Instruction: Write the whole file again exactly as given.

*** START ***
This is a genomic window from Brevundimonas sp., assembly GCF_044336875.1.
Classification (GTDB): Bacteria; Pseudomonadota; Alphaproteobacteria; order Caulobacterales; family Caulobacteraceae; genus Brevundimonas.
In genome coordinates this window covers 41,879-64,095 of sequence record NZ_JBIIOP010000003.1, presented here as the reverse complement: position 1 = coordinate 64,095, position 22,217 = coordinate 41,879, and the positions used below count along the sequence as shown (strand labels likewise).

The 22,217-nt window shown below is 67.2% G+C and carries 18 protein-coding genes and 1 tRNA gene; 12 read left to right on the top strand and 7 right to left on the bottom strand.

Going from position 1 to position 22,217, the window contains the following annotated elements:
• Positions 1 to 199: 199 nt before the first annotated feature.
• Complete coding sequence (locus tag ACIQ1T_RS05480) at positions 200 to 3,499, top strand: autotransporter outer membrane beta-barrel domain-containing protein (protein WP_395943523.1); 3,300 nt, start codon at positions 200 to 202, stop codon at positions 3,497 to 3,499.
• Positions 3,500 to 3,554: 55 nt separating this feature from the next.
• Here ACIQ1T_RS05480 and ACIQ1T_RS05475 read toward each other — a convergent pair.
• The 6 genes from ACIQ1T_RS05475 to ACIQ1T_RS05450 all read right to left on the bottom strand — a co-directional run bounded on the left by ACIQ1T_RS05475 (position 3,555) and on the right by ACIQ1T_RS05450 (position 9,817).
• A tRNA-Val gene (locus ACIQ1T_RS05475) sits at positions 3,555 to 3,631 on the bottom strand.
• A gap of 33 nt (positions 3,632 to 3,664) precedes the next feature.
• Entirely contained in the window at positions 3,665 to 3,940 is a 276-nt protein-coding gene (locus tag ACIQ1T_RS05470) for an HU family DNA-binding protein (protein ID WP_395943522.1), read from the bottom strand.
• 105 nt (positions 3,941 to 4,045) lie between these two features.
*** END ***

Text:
This is a genomic window from Brevundimonas sp., assembly GCF_044336875.1.
Classification (GTDB): Bacteria; Pseudomonadota; Alphaproteobacteria; order Caulobacterales; family Caulobacteraceae; genus Brevundimonas.
In genome coordinates this window covers 41,879-64,095 of sequence record NZ_JBIIOP010000003.1, presented here as the reverse complement: position 1 = coordinate 64,095, position 22,217 = coordinate 41,879, and the positions used below count along the sequence as shown (strand labels likewise).

The 22,217-nt window shown below is 67.2% G+C and carries 18 protein-coding genes and 1 tRNA gene; 12 read left to right on the top strand and 7 right to left on the bottom strand.

Going from position 1 to position 22,217, the window contains the following annotated elements:
• Positions 1 to 199: 199 nt before the first annotated feature.
• Complete coding sequence (locus tag ACIQ1T_RS05480) at positions 200 to 3,499, top strand: autotransporter outer membrane beta-barrel domain-containing protein (protein WP_395943523.1); 3,300 nt, start codon at positions 200 to 202, stop codon at positions 3,497 to 3,499.
• Positions 3,500 to 3,554: 55 nt separating this feature from the next.
• Here ACIQ1T_RS05480 and ACIQ1T_RS05475 read toward each other — a convergent pair.
• The 6 genes from ACIQ1T_RS05475 to ACIQ1T_RS05450 all read right to left on the bottom strand — a co-directional run bounded on the left by ACIQ1T_RS05475 (position 3,555) and on the right by ACIQ1T_RS05450 (position 9,817).
• A tRNA-Val gene (locus ACIQ1T_RS05475) sits at positions 3,555 to 3,631 on the bottom strand.
• A gap of 33 nt (positions 3,632 to 3,664) precedes the next feature.
• Entirely contained in the window at positions 3,665 to 3,940 is a 276-nt protein-coding gene (locus tag ACIQ1T_RS05470) for an HU family DNA-binding protein (protein ID WP_395943522.1), read from the bottom strand.
• 105 nt (positions 3,941 to 4,045) lie between these two features.